Four major police unions are demanding a new law to criminalise behaviour insulting police officers, in light of the recent imprisonment of seven officers who assaulted activist Ken Tsang during the 2014 pro-democracy Occupy protests.
It is not the first time the suggestion has been made: police supporters and pro-establishment figures pushed for the idea during the Occupy demonstrations.
In a rare rally held at a police clubhouse on Wednesday, more then 38,000 union members and their relatives called for a law prohibiting people from insulting officers.
“We deserve dignity and respect. Let’s reclaim our dignity,” a speaker of the rally told the crowd. Some attendees wore stickers saying “Fight for justice and restore the rule of law.”
Junior Police Officers’ Association Chairman Joe Chan Cho-kwong said the purpose of the event was to reassert dignity for the force, as no one should hurl unreasonable insults at police officers. He said the unions will write to the chief executive to demand legislation against insulting police.
Chief executive hopeful Regina Ip was one of the pro-Beijing figures invited to the assembly. Some attendees cheered as she left the venue.
“It would be best to prevent the public from insulting police officers,” the former security chief told reporters. “Police are upset that people swear at them. I hope people will stop. Our public officers deserve respect and dignity.”
“As for the proposed law, it is a different matter. It is not easy to pass laws at the legislature. A better solution is to encourage the public to respect police officers.”
But pro-Beijing lawmaker Priscilla Leung said the proposal was feasible. She said police officers asked her to convey their message to society that they want to criminalise insulting police, as it would help facilitate law enforcement.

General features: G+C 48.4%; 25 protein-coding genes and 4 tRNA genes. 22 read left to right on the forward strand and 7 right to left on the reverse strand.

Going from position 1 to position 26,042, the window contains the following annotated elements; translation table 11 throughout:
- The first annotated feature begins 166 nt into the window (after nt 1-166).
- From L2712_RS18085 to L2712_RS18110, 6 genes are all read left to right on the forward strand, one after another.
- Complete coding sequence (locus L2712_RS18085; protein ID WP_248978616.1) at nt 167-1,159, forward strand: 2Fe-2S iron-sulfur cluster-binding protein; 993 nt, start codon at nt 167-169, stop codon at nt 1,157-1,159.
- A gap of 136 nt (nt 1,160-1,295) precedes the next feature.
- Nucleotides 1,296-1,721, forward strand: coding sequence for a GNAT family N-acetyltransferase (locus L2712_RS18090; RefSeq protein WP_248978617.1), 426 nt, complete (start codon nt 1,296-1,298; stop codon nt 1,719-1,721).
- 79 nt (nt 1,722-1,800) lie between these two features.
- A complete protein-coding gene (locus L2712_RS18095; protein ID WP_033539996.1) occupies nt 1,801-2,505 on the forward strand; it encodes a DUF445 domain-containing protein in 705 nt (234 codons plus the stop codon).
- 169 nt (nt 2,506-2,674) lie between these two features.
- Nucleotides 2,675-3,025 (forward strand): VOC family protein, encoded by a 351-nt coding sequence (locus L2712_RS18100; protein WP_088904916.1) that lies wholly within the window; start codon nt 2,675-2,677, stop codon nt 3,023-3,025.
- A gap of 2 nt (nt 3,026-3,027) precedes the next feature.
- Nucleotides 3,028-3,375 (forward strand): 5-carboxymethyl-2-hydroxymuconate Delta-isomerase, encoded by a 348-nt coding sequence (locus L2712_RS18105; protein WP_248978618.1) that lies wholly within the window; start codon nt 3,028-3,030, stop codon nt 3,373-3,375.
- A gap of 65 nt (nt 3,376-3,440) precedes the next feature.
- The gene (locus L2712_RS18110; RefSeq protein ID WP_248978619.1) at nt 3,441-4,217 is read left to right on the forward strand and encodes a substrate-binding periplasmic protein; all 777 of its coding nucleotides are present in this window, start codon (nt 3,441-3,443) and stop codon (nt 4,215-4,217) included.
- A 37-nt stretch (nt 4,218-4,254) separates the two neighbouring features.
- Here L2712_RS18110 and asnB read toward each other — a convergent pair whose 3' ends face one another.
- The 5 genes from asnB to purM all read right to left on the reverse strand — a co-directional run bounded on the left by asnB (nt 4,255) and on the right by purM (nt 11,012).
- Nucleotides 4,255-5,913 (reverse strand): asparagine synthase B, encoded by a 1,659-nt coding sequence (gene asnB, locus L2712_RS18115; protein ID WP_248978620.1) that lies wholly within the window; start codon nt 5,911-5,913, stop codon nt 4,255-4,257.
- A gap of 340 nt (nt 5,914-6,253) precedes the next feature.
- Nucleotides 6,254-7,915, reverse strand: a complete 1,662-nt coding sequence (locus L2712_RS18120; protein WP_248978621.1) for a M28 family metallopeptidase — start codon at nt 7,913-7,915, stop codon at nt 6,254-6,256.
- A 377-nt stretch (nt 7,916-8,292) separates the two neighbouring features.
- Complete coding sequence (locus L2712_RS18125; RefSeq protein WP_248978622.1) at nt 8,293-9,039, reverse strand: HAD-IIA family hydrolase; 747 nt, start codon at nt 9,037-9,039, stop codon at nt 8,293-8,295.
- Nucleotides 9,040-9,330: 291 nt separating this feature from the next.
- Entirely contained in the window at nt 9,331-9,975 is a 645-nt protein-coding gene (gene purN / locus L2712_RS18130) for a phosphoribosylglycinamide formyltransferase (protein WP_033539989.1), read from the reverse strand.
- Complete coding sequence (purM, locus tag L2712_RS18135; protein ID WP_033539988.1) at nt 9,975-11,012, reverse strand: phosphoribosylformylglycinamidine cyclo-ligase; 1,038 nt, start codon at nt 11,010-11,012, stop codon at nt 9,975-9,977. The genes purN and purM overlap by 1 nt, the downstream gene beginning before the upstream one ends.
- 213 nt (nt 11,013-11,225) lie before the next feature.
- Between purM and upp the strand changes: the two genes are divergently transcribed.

“Speaking as a lawmaker and legal professional, if we can amend the law to offer more protection to officers so that they won’t be easily provoked, this will help prevent future cases like the seven cops incident,” she said.
Hours after the rally ended, the police wrote on their official Facebook page: “[The] force management is open to any new measures or legislation that would enhance the effectiveness of policing.”
‘Unnecessary, possibly unconstitutional’
Lawyer Kevin Yam of the Progressive Lawyers Group told HKFP that the discussion of criminalising contempt of police is worrying.
“Police already have a range of powers at their disposal to deal with anyone who is obstructing with the exercise of their functions,” he said, adding that existing laws such as common assault could be used against people who make threats against officers.
Yam said the proposed law could violate constitutional rights such as freedom of speech. He said that while the offence of contempt of court aims at protecting judicial independence – a pillar of the rule of law – “it is unclear how the [proposed] legislation has any deeper purpose beyond making police officers happy.”
“This is not a legal issue but a political issue – the only way you can deal with the issue of the dignity of police is by restoring public confidence in the way police exercise their powers,” he said.
“[The legislation] is unnecessary and provocative. It is going to make things worse, and possibly unconstitutional.”
Andrew Shum Wai-nam of the watchdog Civil Rights Observer also said that pushing for the criminalisation of insulting police would heighten public distrust in the force. He urged the government to consider the unions’ suggestion with great caution.
“Right now the police-community relationship has sunk to a new low and is facing gridlock,” he said. “The public image of the police is also at a new low. Yesterday, many officers turned up for the rally to support the seven convicted officers – you can see they stood very firm.”
He said the pressing issue for the force management is to resolve the gridlock and restore public confidence in the police. “There is no justification for the management to continue shielding the convicted officers and to refuse to be answerable to the public,” Shum said.
“This will hurt their professional image. It will be no good to them.”
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